• 13 of the 40 districts provide meals to all students for all meals, regardless of whether they can pay; 10 do not provide any meals or grace period to secondary students who cannot pay; 17 districts place a maximum number of meals they will provide to either secondary school students or to all students with debt.

Source: Food Research & Action Council, 9/17, Unpaid School Meals

Monday, October 16, 2017

Defeated by the SNAP Challenge before it even starts

Another take on the SNAP Challenge, where people try to live on the SNAP average budget of $4.60 per person per day for their food...

"My husband and I were planning on trying the SNAP challenge, but were defeated before we started. We consider ourselves very healthy eaters. While healthy isn't always synonymous with expensive, there are certain things in our diet that make it impossible for us to live on ~$4/day each. 

"We start each day with a healthy breakfast smoothie. One ingredient is hemp protein, which costs around $30 for a package. One package lasts us more than a month, but the challenge doesn't allow us to use things that were already purchased. It makes sense, because a low-income family certainly couldn't afford a $30 investment in a food item that doesn't have any flavor if they are trying to stretch their SNAP dollars to last all month. We also add kale, bananas, blueberries, chia seeds, and almond milk in our breakfast smoothies. Those costs are adding up! 

"When I think about the fact that we also eat one Braeburn apple per person per day, I know we are over our $4/day without even dealing with lunch or dinner. Braeburn are my absolute favorite type of apple, but this challenge made me notice they are also the most expensive ones in the store at $4.99/lb! The cost of the diet we are comfortable with and live healthfully on is already so far beyond what a SNAP recipient could afford."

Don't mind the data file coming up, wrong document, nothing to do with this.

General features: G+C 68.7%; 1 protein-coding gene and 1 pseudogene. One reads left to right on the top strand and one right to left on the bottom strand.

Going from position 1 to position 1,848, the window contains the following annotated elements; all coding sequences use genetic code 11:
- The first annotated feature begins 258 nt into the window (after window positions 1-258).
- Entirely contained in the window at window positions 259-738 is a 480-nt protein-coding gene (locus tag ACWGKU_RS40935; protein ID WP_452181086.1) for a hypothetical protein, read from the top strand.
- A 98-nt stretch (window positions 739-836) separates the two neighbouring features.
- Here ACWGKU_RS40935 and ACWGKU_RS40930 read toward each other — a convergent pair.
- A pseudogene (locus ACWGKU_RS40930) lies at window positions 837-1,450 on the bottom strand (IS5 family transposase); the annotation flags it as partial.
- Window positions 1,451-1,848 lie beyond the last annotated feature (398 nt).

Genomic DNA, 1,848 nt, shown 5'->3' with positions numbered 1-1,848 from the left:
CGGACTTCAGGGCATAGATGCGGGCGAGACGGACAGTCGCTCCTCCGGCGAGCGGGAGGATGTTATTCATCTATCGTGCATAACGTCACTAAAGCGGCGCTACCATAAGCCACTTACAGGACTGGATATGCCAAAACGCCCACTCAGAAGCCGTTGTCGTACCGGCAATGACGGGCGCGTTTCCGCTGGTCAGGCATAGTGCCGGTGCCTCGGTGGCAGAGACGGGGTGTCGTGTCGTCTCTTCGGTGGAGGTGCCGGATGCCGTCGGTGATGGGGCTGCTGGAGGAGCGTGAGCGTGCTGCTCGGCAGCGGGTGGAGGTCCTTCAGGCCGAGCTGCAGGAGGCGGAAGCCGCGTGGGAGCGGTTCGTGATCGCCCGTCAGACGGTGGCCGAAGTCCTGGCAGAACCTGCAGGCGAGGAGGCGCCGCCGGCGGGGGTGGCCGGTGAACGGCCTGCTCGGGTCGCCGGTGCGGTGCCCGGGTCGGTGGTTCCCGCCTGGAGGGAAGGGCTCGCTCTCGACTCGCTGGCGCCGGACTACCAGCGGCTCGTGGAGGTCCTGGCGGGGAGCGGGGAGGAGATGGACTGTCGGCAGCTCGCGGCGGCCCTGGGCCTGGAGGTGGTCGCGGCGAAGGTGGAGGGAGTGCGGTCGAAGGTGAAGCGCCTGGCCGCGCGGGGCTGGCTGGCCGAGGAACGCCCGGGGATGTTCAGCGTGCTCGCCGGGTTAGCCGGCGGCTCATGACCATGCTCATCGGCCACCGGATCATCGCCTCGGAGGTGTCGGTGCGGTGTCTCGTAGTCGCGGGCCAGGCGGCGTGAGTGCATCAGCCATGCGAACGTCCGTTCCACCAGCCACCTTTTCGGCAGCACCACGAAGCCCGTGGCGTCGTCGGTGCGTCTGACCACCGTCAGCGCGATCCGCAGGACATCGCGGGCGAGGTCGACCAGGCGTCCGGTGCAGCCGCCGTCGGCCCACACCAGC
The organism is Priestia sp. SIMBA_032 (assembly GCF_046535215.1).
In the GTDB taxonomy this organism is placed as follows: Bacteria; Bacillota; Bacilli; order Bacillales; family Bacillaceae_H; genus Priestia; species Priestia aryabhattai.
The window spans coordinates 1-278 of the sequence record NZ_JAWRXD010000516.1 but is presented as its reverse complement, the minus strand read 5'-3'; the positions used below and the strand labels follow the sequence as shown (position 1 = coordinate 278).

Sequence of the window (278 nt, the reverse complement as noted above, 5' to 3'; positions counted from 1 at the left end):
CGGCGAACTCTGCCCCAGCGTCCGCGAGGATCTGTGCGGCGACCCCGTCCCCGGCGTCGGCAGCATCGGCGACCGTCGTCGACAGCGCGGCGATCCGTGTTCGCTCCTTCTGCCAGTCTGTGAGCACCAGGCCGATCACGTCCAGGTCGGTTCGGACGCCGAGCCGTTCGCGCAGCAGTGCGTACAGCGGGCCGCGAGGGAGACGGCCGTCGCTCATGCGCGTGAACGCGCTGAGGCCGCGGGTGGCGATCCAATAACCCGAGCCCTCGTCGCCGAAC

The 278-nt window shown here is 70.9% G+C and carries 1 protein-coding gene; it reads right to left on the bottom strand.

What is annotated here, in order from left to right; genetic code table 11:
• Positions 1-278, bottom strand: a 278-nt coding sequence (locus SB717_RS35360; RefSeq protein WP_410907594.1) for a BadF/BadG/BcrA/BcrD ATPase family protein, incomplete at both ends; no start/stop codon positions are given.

- A dual income, no kids household from Norfolk


The Department of Veterans Affairs will screen all veterans who visit its health-care facilities for hunger, asking them whether they've struggled to afford food in the past three months. Veterans advocates have long warned that certain groups of vets suffer extreme rates of hunger. Those include  Iraq and Afghanistan veterans, 27% of whom have struggled to put food on the table.  While multiple studies have found that, overall, veterans’ rates of both poverty and food insecurity are lower than those in the general population, there are pockets of vets who experience hunger often. People with disabilities and mental illnesses are far more likely to be food insecure. And advocates say some vets are often unwilling to seek help. An estimated 39,000 veterans were homeless in 2016, which can make it difficult to access food. Most strikingly, a 2015 paper found that veterans of the Iraq and Afghanistan wars suffer from food insecurity at more than double the national rate of 12%.

Source: Washington Post, 10/9/17, Veterans' Hunger

Friday, October 13, 2017


More than 8 million low-income pregnant women, new mothers, infants, and children up to age 5 received WIC benefits in 2014 — including food, nutrition education, and breastfeeding support. According to a new USDA report, in 2014 WIC served an estimated 54.8% of eligible women, infants, and children, down from 59.3% in 2013.
The program benefitted 80% of eligible infants, but just 46% of eligible children ages 1 to 5.  From 2005–2014, WIC’s overall participation rate (participants compared to those eligible to receive benefits) has fluctuated within the range of 55 to 64%, reaching a high of 63.5% in 2011. Participation has been declining since 2011, reaching a low in 2014. (Later data are not available, but the total number of participants has dropped in the last three years).